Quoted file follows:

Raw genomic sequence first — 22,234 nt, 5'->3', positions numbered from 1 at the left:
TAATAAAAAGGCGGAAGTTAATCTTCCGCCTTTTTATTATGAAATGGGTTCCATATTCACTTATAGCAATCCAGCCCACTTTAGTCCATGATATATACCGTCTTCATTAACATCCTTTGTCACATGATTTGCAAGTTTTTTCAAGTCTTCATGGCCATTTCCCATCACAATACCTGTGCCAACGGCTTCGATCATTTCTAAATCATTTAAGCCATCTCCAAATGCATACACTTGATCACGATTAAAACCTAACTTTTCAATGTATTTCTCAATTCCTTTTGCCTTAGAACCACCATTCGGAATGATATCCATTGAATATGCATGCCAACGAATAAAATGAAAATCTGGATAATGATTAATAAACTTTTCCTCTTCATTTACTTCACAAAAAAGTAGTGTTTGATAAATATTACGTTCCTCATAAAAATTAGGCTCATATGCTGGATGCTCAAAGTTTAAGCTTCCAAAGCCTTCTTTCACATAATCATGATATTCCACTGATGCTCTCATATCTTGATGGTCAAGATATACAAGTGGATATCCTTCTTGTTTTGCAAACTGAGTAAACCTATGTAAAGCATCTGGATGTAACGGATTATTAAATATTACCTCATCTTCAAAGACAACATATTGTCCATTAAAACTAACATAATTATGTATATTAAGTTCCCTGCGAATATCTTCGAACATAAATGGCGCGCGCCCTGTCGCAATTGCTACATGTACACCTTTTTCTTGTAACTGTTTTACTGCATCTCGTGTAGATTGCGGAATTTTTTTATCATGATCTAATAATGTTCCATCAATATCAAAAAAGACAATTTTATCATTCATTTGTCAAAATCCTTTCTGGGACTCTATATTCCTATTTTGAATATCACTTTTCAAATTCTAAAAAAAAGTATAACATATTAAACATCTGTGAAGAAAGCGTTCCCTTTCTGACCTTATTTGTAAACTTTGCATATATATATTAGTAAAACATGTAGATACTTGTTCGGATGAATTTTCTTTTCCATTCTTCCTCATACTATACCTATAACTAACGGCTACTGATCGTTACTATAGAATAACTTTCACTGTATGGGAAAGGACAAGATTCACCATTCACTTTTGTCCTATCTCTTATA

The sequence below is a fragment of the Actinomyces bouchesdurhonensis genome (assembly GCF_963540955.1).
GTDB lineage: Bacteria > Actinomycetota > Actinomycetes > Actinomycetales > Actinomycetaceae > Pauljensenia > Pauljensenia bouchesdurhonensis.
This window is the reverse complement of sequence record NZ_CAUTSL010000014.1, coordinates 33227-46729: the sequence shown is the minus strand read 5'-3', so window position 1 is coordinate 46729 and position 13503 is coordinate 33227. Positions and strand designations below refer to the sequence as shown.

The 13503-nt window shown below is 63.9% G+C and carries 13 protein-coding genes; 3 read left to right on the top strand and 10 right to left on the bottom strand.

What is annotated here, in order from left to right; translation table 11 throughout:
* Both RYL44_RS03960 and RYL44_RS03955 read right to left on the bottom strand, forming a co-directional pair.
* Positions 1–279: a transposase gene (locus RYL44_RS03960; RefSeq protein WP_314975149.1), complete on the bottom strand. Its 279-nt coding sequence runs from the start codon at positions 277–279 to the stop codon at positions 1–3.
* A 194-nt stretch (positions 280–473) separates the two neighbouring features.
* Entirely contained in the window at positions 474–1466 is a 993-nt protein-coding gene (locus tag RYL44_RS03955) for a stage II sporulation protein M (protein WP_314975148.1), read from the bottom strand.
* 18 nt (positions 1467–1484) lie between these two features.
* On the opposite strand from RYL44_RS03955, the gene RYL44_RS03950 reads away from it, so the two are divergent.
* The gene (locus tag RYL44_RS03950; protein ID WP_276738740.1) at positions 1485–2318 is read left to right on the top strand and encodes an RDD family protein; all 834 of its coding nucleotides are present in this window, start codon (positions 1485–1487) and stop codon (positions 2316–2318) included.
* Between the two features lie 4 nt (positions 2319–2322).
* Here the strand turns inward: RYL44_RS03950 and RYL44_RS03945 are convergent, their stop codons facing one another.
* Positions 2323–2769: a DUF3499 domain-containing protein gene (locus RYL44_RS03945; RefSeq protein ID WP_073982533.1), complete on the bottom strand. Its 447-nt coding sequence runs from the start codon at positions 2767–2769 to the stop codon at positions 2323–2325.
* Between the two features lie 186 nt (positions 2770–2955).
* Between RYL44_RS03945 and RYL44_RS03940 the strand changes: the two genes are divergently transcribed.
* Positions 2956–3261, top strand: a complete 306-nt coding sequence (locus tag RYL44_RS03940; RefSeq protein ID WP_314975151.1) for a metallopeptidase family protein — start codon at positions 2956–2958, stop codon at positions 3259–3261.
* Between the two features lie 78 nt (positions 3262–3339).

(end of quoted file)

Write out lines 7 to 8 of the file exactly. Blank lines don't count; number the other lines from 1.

What is annotated here, in order from left to right; translation table 11 throughout:
* Both RYL44_RS03960 and RYL44_RS03955 read right to left on the bottom strand, forming a co-directional pair.